Type inference/Implicitly Typed local variables

One of the new features in C# 3.0 is Implicitly Typed local variables. In scripting languages like JavaScript, you can define a variable like this –

var x = “some value”;

You can now do the same thing with C# 3.0 and although some people may consider this feature to be nothing more than syntactic sugar or a declaration shortcut  for lazy programmers, it is needed for declaring anonymous types and while using LINQ (which I’ll cover in future posts).

C# uses type inference to automatically detect the type specified on the right hand side of the declaration. So, all these declarations are valid:

var myName = “Mahesh Krishnan”;
var myHeightInCms = 182;
var myWeightInKgs = 76.432;
var myPet = new Cat();
var dict = new Dictionary<int, string>();

var b = (ans == “Y“) ? true : false;

The main rule is that the variable has to be declared in one statement as shown above. Under the covers, C# substitutes  var with a string or an int or whatever type is specified on the right hand side of the declaration. This is done at compile time and as a result type safety is not compromised. When you use Visual Studio 2008, you will also notice that intellisense works correctly for the type used.

You cannot have an empty or null declaration

The C# compiler needs to know the type of variable it is creating. So an empty variable declaration or a variable declaration that is assigned to null is not allowed.

//Neither statements are valid
var uninitalized;

//var x = null;

Once a variable has been assigned, you cannot re-assign it to another type

In languages like JavaScript, you can assign an object to a variable and then re-assign another object of a different type to it. But in C#, this is not legal.

var myBooleanValue = true;           

//Cannot change types!
//myBooleanValue = “false”;

You cannot mix and match types

//Not allowed
var x = (myBooleanValue) ? true : “false”;

As I mentioned earlier, type inference is done during compile time and a statement as shown above is not supported as the type of x can only be determined at run time. As a result, this statement is not valid.

You cannot create an array of vars

Creating an array of var as shown below is not allowed:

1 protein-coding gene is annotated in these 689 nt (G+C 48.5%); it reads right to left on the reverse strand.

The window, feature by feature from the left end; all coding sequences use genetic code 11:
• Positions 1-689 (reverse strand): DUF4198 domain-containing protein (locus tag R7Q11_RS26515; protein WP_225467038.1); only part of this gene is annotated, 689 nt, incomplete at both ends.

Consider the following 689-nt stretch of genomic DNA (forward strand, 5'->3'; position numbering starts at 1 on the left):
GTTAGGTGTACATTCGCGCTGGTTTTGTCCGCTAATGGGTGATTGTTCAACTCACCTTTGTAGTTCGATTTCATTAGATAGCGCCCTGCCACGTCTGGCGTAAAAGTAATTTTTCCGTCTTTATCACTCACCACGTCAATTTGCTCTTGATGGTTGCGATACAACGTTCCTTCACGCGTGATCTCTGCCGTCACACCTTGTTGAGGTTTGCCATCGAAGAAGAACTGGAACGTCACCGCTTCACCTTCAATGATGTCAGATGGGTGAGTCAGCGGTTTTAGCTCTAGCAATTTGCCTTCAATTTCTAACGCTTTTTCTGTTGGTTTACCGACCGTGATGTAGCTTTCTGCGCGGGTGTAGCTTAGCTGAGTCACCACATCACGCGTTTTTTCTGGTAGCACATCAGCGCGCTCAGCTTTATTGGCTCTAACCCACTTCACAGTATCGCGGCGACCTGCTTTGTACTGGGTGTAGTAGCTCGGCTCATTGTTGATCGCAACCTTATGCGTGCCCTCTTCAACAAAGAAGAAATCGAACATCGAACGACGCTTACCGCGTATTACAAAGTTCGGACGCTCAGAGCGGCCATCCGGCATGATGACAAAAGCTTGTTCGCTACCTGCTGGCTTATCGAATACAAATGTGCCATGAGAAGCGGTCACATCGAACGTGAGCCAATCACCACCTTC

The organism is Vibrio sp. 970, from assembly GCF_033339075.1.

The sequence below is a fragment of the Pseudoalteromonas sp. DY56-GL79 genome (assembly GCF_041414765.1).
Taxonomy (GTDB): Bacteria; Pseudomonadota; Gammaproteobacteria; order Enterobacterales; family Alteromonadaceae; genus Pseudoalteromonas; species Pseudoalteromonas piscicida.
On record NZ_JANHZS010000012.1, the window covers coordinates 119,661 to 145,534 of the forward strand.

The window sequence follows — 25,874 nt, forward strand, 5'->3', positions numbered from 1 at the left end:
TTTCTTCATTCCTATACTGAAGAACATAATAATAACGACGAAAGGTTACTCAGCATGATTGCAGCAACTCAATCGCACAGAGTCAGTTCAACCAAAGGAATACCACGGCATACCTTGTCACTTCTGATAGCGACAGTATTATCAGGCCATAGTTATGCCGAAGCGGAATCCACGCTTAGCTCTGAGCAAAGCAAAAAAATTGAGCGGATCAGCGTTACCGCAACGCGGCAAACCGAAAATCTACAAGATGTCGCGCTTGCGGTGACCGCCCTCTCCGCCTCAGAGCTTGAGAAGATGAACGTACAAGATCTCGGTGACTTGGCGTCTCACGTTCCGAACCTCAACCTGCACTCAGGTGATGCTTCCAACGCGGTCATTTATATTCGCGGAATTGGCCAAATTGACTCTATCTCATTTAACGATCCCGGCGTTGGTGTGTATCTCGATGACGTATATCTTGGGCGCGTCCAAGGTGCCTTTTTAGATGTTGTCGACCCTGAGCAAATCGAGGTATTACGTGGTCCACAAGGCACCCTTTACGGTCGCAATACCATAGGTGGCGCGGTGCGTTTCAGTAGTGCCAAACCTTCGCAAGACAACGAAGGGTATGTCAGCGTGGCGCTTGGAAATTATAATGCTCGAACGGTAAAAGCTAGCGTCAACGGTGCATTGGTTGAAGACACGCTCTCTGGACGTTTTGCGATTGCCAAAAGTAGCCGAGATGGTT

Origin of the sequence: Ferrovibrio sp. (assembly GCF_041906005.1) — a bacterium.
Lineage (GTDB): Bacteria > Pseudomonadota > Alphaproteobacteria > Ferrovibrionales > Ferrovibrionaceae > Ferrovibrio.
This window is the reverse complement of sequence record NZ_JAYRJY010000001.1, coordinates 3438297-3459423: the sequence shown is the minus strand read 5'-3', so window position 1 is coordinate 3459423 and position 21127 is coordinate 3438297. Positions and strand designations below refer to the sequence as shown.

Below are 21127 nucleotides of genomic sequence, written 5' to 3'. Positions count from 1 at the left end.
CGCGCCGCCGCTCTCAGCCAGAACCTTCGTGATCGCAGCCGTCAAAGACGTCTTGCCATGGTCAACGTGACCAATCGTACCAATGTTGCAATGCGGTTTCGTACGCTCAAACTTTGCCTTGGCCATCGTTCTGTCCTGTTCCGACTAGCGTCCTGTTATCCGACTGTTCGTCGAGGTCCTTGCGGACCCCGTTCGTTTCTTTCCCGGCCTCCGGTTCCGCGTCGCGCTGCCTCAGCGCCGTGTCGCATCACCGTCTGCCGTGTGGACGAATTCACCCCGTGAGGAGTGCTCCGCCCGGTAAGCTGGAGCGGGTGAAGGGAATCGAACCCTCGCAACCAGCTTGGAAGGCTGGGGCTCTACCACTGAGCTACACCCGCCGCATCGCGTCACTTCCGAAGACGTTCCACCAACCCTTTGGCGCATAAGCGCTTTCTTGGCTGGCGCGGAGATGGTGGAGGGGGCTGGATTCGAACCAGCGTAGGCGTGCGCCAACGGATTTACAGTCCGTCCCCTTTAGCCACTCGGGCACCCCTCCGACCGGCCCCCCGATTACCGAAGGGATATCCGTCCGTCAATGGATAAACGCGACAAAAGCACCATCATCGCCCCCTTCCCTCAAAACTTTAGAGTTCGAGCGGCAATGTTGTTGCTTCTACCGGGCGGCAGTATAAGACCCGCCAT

//Not valid
//var[] arr = new int[] { 10, 20, 30 };

You can still assign an array to an array variable declared as a var as shown below –

 var arr = new int[] { 10, 20, 30 };

I will cover implicitly typed arrays in a later post.

Can only be used for local variables

One other major rule is that you cannot use var to declare member variables in a class. They are only allowed within a function body.

Use them wisely

Although, using var to declare a variable is a nice feature, use it wisely. Using it to declare known types such as integers and strings can make the code a bit unreadable. Another thing to avoid is using the keyword var as a variable. This is still allowed for backward compatibility, but you should avoid it at all costs.

(This is my second post on the new C# features. My first post on Property short cuts can be found here)


4 responses

  1. Pingback: Implicitly typed arrays in C# 3.0 « Mahesh’s brain droppings

  2. Pingback: Anonymous Types in C# 3.0 « Mahesh’s brain droppings

  3. Pingback: Extension Methods « Mahesh’s brain droppings

Leave a Reply

Fill in your details below or click an icon to log in:

WordPress.com Logo

You are commenting using your WordPress.com account. Log Out / Change )

Twitter picture

You are commenting using your Twitter account. Log Out / Change )

Facebook photo

You are commenting using your Facebook account. Log Out / Change )

Google+ photo

You are commenting using your Google+ account. Log Out / Change )

Connecting to %s